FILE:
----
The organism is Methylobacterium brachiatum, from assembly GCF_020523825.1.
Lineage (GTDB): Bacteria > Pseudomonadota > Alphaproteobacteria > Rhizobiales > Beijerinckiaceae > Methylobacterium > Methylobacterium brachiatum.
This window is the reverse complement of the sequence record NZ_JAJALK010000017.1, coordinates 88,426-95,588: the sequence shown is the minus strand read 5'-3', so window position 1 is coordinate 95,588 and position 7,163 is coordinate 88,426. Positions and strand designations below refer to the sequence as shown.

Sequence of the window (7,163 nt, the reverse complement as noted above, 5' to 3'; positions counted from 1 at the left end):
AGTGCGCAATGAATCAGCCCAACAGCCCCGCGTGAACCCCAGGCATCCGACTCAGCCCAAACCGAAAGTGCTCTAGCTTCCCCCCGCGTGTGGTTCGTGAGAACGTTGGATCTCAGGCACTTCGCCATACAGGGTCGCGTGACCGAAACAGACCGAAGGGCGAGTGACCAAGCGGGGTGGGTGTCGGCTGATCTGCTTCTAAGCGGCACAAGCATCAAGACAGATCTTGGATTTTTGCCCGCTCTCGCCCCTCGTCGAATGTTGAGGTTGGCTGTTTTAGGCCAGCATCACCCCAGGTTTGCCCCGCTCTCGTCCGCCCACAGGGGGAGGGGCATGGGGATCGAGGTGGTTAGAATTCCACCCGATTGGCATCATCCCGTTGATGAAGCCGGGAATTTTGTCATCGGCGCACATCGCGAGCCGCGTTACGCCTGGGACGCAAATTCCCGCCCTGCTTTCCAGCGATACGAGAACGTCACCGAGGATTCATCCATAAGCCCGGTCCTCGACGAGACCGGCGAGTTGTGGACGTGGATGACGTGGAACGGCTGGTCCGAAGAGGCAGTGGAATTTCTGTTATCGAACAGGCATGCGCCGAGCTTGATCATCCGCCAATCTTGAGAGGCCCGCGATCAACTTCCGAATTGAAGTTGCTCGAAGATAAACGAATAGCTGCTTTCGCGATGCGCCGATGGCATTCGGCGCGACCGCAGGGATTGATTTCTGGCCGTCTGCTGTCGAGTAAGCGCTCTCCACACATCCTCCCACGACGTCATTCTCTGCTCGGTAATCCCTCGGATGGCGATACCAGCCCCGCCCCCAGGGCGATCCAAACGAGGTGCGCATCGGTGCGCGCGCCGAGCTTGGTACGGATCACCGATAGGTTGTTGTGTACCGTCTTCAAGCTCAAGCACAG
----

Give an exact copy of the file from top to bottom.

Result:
The organism is Methylobacterium brachiatum, from assembly GCF_020523825.1.
Lineage (GTDB): Bacteria > Pseudomonadota > Alphaproteobacteria > Rhizobiales > Beijerinckiaceae > Methylobacterium > Methylobacterium brachiatum.
This window is the reverse complement of the sequence record NZ_JAJALK010000017.1, coordinates 88,426-95,588: the sequence shown is the minus strand read 5'-3', so window position 1 is coordinate 95,588 and position 7,163 is coordinate 88,426. Positions and strand designations below refer to the sequence as shown.

Sequence of the window (7,163 nt, the reverse complement as noted above, 5' to 3'; positions counted from 1 at the left end):
AGTGCGCAATGAATCAGCCCAACAGCCCCGCGTGAACCCCAGGCATCCGACTCAGCCCAAACCGAAAGTGCTCTAGCTTCCCCCCGCGTGTGGTTCGTGAGAACGTTGGATCTCAGGCACTTCGCCATACAGGGTCGCGTGACCGAAACAGACCGAAGGGCGAGTGACCAAGCGGGGTGGGTGTCGGCTGATCTGCTTCTAAGCGGCACAAGCATCAAGACAGATCTTGGATTTTTGCCCGCTCTCGCCCCTCGTCGAATGTTGAGGTTGGCTGTTTTAGGCCAGCATCACCCCAGGTTTGCCCCGCTCTCGTCCGCCCACAGGGGGAGGGGCATGGGGATCGAGGTGGTTAGAATTCCACCCGATTGGCATCATCCCGTTGATGAAGCCGGGAATTTTGTCATCGGCGCACATCGCGAGCCGCGTTACGCCTGGGACGCAAATTCCCGCCCTGCTTTCCAGCGATACGAGAACGTCACCGAGGATTCATCCATAAGCCCGGTCCTCGACGAGACCGGCGAGTTGTGGACGTGGATGACGTGGAACGGCTGGTCCGAAGAGGCAGTGGAATTTCTGTTATCGAACAGGCATGCGCCGAGCTTGATCATCCGCCAATCTTGAGAGGCCCGCGATCAACTTCCGAATTGAAGTTGCTCGAAGATAAACGAATAGCTGCTTTCGCGATGCGCCGATGGCATTCGGCGCGACCGCAGGGATTGATTTCTGGCCGTCTGCTGTCGAGTAAGCGCTCTCCACACATCCTCCCACGACGTCATTCTCTGCTCGGTAATCCCTCGGATGGCGATACCAGCCCCGCCCCCAGGGCGATCCAAACGAGGTGCGCATCGGTGCGCGCGCCGAGCTTGGTACGGATCACCGATAGGTTGTTGTGTACCGTCTTCAAGCTCAAGCACAG